June 2014

Back pain lasting more than three months is considered a chronic condition.

Eight in 10 Americans experience back pain at some point in their lives, and lower back pain is the most common form. The discomfort can range from a steady, dull ache to sudden, sharp sensation, and finding relief usually depends on the source of the pain. 
 
Our backs are made of the spine (consisting of 30 vertebrae and discs), nerves, muscles and tendons, which means the exact cause of the pain isn't always obvious, even to the person experiencing it.
 
While some types of back pain may come and go for some, others may require medical treatment to find relief. Once back pain lasts for more than 3 months, it is considered a chronic condition, and it definitely merits contacting your primary care provider.  Several of the most common causes of chronic back pain include: 
•    Herniated disc: the shock-absorbing cushions (discs) between the spine's vertebrae can rupture through the disk's tough exterior.
•    Degenerative disc disease: wear and tear on discs that occur with age and cause cracks, small tears and loss of fluid in the discs.
•    Muscle spasms: spontaneous muscle contractions occurring around the spin, which can cause sudden pain which increases with movement. Spasms may result from swollen or tender muscles.
•    Spinal stenosis: narrowing of spaces within the spine, which may compress the spinal cord and nerves. This can result in pain or leg cramping when walking or standing for long periods. 

There are many other possible causes of back pain, ranging from osteoarthritis to spinal fracture. While back pain is often quite treatable, treatment varies according to the cause. Therefore, back pain sufferers should start by discussing their issues with their primary care provider to work toward a diagnosis. From physical therapy to medication to surgery, there are many options that may lead to a life without back pain.

"Certain conditions can grow more serious and debilitating with time, so medical attention is imperative for those suffering from chronic back pain," said Dr. CJ Smith, a family practice physician with Monroe Clinic. "Allowing untreated back pain to decrease your mobility and independence only feeds the problem in some cases, as our backs require regular use to remain strong." 

If you are looking for simple ways you can improve your back health at home, keep these tips in mind:
•    quit smoking. It can further disc degeneration
•    stay mindful of your posture throughout the day, whether sitting or standing
•    lift with your knees, and keep heavy objects close to your body
•    maintain a healthy weight
•    include exercises to strengthen your core, including your abdominals, hips, back, and pelvic area
•    see your doctor early on when experiencing back pain, so you can remain safely active, especially if the pain lasts longer than 4 weeks

Is Your Student Athlete at Risk? Monroe Clinic now conducting free cardiac screenings.

Whether you know of a victim personally or have just heard stories, Hypertrophic Cardiomyopathy (sudden death) cases are usually unpredictable. Hypertrophic Cardiomyopathy (HCM) is a condition that affects 1 in 500 people and is typically asymptomatic.

Even though this is a common disorder, most athletes do not receive proper testing. “This service of cardiac screenings that Monroe Clinic provides to local athletes is invaluable,” stated Tod Santiago, Director of Cardiology Services at Monroe Clinic. “Teens with this unique condition may be active and have no symptoms, but still are at risk. Many cases of sudden cardiac death may be prevented with early detection through a heart screening.” Monroe Clinic is now offering the service of a free Cardiac Echocardiogram (Echo) Screening to any high school athlete.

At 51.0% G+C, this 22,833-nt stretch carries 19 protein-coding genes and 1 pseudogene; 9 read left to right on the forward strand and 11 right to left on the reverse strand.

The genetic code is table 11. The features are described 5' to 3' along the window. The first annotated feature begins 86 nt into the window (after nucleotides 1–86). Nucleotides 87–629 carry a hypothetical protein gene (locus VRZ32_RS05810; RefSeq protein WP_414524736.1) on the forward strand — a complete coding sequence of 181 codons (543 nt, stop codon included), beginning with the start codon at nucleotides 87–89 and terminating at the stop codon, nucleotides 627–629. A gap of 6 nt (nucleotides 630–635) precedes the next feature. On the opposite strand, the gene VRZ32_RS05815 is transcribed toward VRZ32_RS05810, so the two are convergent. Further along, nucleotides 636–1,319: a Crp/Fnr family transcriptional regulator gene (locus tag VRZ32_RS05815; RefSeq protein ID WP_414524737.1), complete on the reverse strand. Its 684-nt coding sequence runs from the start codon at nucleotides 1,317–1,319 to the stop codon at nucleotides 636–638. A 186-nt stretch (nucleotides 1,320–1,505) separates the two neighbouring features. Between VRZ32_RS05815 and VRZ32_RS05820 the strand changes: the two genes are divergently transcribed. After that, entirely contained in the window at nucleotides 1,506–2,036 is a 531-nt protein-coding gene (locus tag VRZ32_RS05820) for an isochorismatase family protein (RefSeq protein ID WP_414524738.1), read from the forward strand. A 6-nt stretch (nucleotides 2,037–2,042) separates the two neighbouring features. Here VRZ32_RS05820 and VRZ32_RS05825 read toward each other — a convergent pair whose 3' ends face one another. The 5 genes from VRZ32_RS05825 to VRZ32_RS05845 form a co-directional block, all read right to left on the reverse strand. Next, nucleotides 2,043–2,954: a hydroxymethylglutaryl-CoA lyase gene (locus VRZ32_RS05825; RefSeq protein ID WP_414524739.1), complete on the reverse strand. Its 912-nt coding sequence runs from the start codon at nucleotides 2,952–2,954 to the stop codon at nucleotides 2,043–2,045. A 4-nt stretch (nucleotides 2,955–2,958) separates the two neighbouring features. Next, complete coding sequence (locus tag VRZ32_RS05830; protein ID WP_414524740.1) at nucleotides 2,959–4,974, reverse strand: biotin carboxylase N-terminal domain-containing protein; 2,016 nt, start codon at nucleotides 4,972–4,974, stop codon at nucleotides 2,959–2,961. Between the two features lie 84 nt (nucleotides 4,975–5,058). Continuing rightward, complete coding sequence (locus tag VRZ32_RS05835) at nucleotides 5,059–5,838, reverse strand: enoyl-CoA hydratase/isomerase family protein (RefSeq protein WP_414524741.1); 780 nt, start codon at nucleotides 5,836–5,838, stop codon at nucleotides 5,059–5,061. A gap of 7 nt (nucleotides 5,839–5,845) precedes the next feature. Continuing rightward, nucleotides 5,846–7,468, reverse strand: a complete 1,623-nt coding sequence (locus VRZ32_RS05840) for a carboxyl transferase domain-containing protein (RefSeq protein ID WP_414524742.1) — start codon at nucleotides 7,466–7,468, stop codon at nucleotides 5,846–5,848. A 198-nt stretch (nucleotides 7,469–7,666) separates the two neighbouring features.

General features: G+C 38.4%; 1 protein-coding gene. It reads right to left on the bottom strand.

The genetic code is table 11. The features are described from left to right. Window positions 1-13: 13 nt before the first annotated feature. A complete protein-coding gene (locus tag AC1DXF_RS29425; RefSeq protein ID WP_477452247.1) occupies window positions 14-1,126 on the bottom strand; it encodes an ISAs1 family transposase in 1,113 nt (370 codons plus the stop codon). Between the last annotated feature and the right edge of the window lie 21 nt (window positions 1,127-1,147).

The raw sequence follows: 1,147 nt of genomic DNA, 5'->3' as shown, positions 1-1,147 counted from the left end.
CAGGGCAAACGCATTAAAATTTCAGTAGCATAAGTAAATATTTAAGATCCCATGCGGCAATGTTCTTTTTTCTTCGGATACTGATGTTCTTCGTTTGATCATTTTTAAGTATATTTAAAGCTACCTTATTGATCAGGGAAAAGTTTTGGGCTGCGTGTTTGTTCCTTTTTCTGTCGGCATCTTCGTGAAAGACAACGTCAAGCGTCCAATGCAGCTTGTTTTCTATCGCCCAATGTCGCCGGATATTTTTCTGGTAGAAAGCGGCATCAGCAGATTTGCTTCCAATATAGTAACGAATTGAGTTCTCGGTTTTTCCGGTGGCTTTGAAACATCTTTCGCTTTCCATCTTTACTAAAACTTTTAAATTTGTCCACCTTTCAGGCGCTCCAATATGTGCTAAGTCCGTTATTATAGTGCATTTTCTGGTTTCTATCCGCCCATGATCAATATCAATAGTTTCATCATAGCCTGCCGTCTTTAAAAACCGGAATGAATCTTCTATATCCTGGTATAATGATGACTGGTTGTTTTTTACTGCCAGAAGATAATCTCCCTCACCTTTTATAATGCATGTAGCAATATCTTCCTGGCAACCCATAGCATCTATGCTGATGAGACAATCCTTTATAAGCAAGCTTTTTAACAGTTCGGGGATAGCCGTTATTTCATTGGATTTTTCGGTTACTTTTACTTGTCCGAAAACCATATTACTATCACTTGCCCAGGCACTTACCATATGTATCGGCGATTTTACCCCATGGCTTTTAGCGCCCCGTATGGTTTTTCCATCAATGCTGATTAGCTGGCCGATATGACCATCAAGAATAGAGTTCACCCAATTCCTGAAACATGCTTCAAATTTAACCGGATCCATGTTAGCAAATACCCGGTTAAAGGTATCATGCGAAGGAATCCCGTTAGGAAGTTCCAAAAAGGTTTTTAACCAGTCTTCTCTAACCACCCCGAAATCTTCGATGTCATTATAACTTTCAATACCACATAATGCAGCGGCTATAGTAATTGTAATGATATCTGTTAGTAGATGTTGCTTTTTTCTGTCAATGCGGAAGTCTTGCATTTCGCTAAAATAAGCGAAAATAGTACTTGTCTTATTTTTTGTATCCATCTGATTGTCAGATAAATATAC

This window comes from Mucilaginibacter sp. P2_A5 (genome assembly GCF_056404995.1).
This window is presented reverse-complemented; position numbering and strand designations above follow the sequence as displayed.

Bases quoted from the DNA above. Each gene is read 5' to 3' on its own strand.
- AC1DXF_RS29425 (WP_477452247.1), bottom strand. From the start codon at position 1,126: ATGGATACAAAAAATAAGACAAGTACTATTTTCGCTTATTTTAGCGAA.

What does the Cardiac Echo Screening look for?
The Cardiac Echo Screening is utilized to detect the initial signs of a Hypertrophic Cardiomyopathy. This inherited condition causes the heart muscle to thicken, making it harder for the heart to effectively pump blood. When the heart is not receiving enough blood and oxygen during times of physical activity, the individual is at risk for cardiac arrest or death. The Echo allows the physician to clearly see two of the four valves and chamber sizes to detect these symptoms.

Test components
In addition to the Echo, an ECG (Electrocardiogram) is used to measure electrical activity in the heart to detect conduction abnormalities and rhythms that can be life threatening. Electrodes are attached to the individual’s chest, and then the machine painlessly translates heart activity into waveforms that can show abnormalities.

Why participate in the cardiac screening?
The heart of an athlete goes through certain changes that distinguish it from non-exercising individuals. This ‘gold standard’ of screening includes both an Echocardiogram and ECG to provide a comprehensive screening for heart defects. If issues are detected, it is recommended that the students follow through with further care and consultation.

How to participate
Cardiac Screening will be done at the Freeport, Brodhead, and Monroe clinics. Students will need a parent to sign a waiver of liability. This is a 30 minute screening, and results will be mailed to the individual within 1-2 weeks. Call to make a screening appointment at 608-324-1424 and visit monroeclinic.org for a full screening schedule.